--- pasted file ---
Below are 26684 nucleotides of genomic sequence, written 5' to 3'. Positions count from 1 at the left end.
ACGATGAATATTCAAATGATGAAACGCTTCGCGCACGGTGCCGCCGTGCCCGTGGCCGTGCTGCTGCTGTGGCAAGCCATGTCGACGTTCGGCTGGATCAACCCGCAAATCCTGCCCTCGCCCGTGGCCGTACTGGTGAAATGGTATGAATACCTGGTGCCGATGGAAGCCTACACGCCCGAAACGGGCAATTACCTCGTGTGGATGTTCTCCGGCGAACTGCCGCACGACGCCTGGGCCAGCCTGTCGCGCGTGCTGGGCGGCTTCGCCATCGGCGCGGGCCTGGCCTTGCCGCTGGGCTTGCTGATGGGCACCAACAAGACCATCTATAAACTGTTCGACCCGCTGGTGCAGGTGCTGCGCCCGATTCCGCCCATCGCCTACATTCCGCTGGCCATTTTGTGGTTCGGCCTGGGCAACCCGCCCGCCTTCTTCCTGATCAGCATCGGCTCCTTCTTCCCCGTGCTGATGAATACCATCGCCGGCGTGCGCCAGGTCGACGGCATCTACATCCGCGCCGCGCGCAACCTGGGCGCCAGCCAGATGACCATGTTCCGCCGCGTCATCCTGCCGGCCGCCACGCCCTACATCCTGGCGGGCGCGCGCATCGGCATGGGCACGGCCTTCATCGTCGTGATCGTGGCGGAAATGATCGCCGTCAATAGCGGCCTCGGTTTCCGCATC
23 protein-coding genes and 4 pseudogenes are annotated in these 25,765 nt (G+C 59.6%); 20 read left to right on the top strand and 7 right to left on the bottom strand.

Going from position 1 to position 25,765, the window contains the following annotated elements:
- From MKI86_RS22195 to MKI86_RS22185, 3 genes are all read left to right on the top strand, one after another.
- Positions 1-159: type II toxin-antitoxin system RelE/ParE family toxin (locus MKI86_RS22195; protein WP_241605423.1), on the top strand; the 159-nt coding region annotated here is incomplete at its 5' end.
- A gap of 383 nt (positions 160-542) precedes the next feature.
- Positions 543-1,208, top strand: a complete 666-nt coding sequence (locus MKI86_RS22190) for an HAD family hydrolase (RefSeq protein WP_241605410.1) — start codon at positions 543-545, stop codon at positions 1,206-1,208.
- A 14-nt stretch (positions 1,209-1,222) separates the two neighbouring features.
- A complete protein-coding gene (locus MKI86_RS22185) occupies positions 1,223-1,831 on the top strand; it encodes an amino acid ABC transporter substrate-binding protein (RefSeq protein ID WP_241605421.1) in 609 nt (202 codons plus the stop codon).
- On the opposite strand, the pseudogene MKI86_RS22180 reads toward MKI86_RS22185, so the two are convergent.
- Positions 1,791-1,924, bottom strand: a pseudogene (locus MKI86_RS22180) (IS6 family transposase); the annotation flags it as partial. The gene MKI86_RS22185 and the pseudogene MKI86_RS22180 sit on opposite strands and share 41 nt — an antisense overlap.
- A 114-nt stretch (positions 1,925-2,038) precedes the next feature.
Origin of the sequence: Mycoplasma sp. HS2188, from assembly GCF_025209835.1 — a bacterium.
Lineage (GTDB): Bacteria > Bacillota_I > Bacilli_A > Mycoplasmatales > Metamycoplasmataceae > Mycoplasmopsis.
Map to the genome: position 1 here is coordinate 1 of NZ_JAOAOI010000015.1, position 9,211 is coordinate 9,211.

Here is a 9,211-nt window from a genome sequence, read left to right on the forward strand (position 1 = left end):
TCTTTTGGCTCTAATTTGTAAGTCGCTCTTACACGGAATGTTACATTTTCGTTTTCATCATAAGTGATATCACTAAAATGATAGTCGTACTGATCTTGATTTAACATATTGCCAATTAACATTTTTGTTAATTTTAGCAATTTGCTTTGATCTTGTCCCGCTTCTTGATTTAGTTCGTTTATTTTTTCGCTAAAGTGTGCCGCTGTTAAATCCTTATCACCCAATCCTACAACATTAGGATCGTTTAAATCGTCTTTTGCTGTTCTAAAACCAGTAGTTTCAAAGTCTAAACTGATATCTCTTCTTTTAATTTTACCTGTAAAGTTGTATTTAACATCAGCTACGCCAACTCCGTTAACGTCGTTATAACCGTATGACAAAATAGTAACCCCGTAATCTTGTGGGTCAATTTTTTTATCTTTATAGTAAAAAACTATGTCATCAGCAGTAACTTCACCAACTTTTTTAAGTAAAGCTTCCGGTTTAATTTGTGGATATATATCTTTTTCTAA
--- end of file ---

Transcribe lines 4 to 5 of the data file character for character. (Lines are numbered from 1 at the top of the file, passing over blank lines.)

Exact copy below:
Going from position 1 to position 25,765, the window contains the following annotated elements:
- From MKI86_RS22195 to MKI86_RS22185, 3 genes are all read left to right on the top strand, one after another.